I love them. You get to go and spend time hanging out with your friends and everybody has a good sense of humor—it’s great. David [Rasche], who plays Alden Schmidt, is also a Second City alum. He worked there in the ’70s with Bill Murray. We have that connection—a common language. Mircea [Munroe] and Sara [Rue] and I just went down to La Jolla last weekend to see a play that he was in. Michael couldn’t go because he had Rams tickets, I think. I don’t know sports. I’m having lunch with Michael next week.
I feel so lucky to have landed in a place where we all like each other. I think the fact that it shoots in Vancouver helped us bond very quickly because it feels like summer camp. You’re away in this place where your whole social circle is these people.
Speaking of Michael and that kissing scene, tell me about his commentary about your lips.
I think Michael loves to just push anything he can with things like that. Anything people might grab on to that would be like, “This is scandalous.” He loves it. He would love to show his butt any time, any where. You go through his proofs you’ll see pictures of him standing with his pants down, butt out. You just never know.
Your characters’ relationship is sort of that stereotypical ultimate gay fantasy of getting a straight guy into bed. Isn’t it?
Which is funny because he sort of doesn’t even know that that’s what he’s going for.
That’s another thing that I like about the show—it sort of tiptoes near that idea, but it never goes all the way there. I bet you guys have launched quite a few fan fiction stories though.
[Laughs.] Some real specific fantasy genres. [Laughs.] I have seen people on Twitter, or Instagram, or whatever they are, say things like, “I am a gay Lutheran pastor and I really like this show.” It’s fun to see that these people exist in real life and have a good sense of humor about it.
The coming out episode from Season 1 had some real-life moments that you turned comical. I love that it hits those points while still being funny.
I think that’s true of life, too, that even these very intense moments sometimes have the potential for the most hilarious things. Comedy is the breaking of tension while the building up of tension is drama.
In real life, unlike your character, you have a boyfriend, right?
I have a boyfriend. He worked at Second City in Chicago as well. We’ve been dating for three years, but we dated for two years about eight years ago. We’ve known each other a total of 10 years. We live together. His name is Brian Gallivan. We met in Chicago and have since moved here.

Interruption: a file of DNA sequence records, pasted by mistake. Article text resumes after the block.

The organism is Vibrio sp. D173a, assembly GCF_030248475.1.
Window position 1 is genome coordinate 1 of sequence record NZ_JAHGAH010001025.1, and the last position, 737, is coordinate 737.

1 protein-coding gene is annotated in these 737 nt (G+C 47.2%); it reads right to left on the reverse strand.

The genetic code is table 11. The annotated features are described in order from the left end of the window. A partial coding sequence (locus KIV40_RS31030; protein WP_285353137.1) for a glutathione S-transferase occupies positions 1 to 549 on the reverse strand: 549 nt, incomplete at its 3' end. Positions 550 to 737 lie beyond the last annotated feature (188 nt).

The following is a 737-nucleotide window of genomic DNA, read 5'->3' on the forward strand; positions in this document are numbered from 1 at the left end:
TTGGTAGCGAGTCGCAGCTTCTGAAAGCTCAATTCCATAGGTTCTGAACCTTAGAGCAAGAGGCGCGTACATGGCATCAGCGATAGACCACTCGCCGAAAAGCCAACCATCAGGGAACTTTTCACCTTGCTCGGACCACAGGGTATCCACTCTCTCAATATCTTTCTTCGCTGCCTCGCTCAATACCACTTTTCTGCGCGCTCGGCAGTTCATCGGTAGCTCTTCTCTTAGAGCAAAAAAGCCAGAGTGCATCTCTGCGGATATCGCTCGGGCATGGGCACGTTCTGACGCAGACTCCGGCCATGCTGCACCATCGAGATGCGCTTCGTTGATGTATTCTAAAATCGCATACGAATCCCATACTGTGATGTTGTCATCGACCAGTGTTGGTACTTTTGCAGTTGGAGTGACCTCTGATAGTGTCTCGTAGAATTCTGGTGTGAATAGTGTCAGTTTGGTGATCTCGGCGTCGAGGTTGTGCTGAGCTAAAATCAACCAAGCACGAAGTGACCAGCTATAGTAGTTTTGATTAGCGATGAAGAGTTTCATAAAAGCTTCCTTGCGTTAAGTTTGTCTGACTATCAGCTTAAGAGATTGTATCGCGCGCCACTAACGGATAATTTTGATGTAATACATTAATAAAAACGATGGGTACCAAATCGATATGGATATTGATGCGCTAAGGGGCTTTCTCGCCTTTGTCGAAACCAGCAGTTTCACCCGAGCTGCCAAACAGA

He was on the main stage when I was in classes at Second City. We are two of the four openly gay men to ever have performed on the Second City main stage since 1959. Half of them are now dating one another. [Laughs.]
What has your experience been like as an out gay man in Second City and, on the larger scale, in comedy in general and in Hollywood?
I’ve felt like it’s been pretty good. At Second City specifically I never was treated as “other.” I think if anything my voice was encouraged. I think that’s pretty unique about Second City. In Hollywood, I don’t know if I’ve had as much experience. I feel like I’ve auditioned for a lot of the same things that a lot of my straight friends have, so I don’t think I’ve felt too much in that sense.
I will say one time I went, in LA, for a commercial audition. It was for Home Depot I think. The director was there and he was like, “Oh great. We’re actually going to have you read for this other spot we’re doing as well because you kind of have a look that we are going for.” The joke of the commercial was this guy was refinishing his desk, but he looked very wimpy or something. [Laughs.] I did it a few times for him and he kind of directed me and then he said at the end of it, “I don’t think it’s going to work. I think you’re just too manly for it.” I went, “What?” in the gayest, girliest way. I was like, “Did you just say I’m too manly?” He was like, “Where was this energy just a moment ago?”
That’s one time, one thing I didn’t expect. People talk about not wanting to get stuck playing only gay roles. It’s true; as actors you always want to be as versatile as possible. But if I’m being honest, I’m more interested in playing gay roles.
As long as they’re interesting.
Exactly. Not that I wouldn’t play a straight role, but I think it’d be more fun to play something that I know more about.
Last thing I wanted to ask about: what was it like working on a comedy cruise?
It was the weirdest. In fact, Sarah [Rue] from the show, any time I tell her stories about my time on a cruise ship, she and her husband are like, “Why aren’t you pitching this as a TV show? It’s the best.”
It’s such a bizarre world and I had never even been on a cruise until I was working on one. It was in Alaska and I’d never been to Alaska before. I got to go to Alaska, the Caribbean, Bermuda, Hawaii, Northern Europe—Scandinavia. It was wild, but so fun. It’s one of those things I’m so glad I did, but I never need to do it again.